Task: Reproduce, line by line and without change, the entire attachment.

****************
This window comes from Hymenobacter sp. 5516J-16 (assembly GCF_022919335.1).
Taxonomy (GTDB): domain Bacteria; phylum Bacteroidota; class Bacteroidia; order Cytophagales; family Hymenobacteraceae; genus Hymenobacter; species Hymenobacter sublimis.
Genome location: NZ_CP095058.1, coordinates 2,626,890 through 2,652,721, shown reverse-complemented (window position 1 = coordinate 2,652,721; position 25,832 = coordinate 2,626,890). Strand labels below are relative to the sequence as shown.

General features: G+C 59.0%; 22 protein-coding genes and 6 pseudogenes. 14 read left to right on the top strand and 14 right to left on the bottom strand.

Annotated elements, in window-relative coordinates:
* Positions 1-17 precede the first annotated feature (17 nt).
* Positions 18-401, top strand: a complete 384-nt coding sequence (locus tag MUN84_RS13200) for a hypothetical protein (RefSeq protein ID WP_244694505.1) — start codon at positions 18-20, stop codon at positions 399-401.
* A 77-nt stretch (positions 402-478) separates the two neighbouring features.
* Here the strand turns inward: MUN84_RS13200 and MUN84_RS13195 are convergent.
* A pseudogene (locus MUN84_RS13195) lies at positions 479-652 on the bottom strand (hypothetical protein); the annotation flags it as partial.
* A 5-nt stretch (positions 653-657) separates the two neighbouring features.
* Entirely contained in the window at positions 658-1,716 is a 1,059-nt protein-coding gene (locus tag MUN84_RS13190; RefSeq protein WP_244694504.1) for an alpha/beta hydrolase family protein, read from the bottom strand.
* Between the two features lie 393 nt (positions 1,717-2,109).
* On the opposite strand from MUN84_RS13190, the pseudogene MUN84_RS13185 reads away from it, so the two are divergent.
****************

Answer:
This window comes from Hymenobacter sp. 5516J-16 (assembly GCF_022919335.1).
Taxonomy (GTDB): domain Bacteria; phylum Bacteroidota; class Bacteroidia; order Cytophagales; family Hymenobacteraceae; genus Hymenobacter; species Hymenobacter sublimis.
Genome location: NZ_CP095058.1, coordinates 2,626,890 through 2,652,721, shown reverse-complemented (window position 1 = coordinate 2,652,721; position 25,832 = coordinate 2,626,890). Strand labels below are relative to the sequence as shown.

General features: G+C 59.0%; 22 protein-coding genes and 6 pseudogenes. 14 read left to right on the top strand and 14 right to left on the bottom strand.

Annotated elements, in window-relative coordinates:
* Positions 1-17 precede the first annotated feature (17 nt).
* Positions 18-401, top strand: a complete 384-nt coding sequence (locus tag MUN84_RS13200) for a hypothetical protein (RefSeq protein ID WP_244694505.1) — start codon at positions 18-20, stop codon at positions 399-401.
* A 77-nt stretch (positions 402-478) separates the two neighbouring features.
* Here the strand turns inward: MUN84_RS13200 and MUN84_RS13195 are convergent.
* A pseudogene (locus MUN84_RS13195) lies at positions 479-652 on the bottom strand (hypothetical protein); the annotation flags it as partial.
* A 5-nt stretch (positions 653-657) separates the two neighbouring features.
* Entirely contained in the window at positions 658-1,716 is a 1,059-nt protein-coding gene (locus tag MUN84_RS13190; RefSeq protein WP_244694504.1) for an alpha/beta hydrolase family protein, read from the bottom strand.
* Between the two features lie 393 nt (positions 1,717-2,109).
* On the opposite strand from MUN84_RS13190, the pseudogene MUN84_RS13185 reads away from it, so the two are divergent.